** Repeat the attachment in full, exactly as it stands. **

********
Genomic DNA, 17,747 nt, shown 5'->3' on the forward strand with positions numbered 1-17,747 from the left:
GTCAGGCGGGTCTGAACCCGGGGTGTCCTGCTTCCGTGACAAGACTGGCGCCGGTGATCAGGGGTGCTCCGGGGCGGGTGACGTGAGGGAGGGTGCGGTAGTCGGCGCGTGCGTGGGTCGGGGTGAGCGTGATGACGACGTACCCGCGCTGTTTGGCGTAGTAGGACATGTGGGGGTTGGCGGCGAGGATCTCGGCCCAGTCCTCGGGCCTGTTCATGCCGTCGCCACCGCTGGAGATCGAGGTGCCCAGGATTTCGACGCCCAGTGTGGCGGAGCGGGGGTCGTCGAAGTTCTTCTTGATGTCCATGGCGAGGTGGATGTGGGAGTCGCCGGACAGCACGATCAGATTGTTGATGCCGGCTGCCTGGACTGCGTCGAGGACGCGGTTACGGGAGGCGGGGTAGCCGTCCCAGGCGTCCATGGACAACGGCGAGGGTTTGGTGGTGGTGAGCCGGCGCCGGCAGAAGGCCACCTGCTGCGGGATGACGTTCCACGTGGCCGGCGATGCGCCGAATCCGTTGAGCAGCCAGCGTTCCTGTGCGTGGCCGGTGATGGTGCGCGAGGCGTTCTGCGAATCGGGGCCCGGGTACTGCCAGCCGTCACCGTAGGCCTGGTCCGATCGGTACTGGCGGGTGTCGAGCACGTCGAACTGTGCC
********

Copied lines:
Genomic DNA, 17,747 nt, shown 5'->3' on the forward strand with positions numbered 1-17,747 from the left:
GTCAGGCGGGTCTGAACCCGGGGTGTCCTGCTTCCGTGACAAGACTGGCGCCGGTGATCAGGGGTGCTCCGGGGCGGGTGACGTGAGGGAGGGTGCGGTAGTCGGCGCGTGCGTGGGTCGGGGTGAGCGTGATGACGACGTACCCGCGCTGTTTGGCGTAGTAGGACATGTGGGGGTTGGCGGCGAGGATCTCGGCCCAGTCCTCGGGCCTGTTCATGCCGTCGCCACCGCTGGAGATCGAGGTGCCCAGGATTTCGACGCCCAGTGTGGCGGAGCGGGGGTCGTCGAAGTTCTTCTTGATGTCCATGGCGAGGTGGATGTGGGAGTCGCCGGACAGCACGATCAGATTGTTGATGCCGGCTGCCTGGACTGCGTCGAGGACGCGGTTACGGGAGGCGGGGTAGCCGTCCCAGGCGTCCATGGACAACGGCGAGGGTTTGGTGGTGGTGAGCCGGCGCCGGCAGAAGGCCACCTGCTGCGGGATGACGTTCCACGTGGCCGGCGATGCGCCGAATCCGTTGAGCAGCCAGCGTTCCTGTGCGTGGCCGGTGATGGTGCGCGAGGCGTTCTGCGAATCGGGGCCCGGGTACTGCCAGCCGTCACCGTAGGCCTGGTCCGATCGGTACTGGCGGGTGTCGAGCACGTCGAACTGTGCC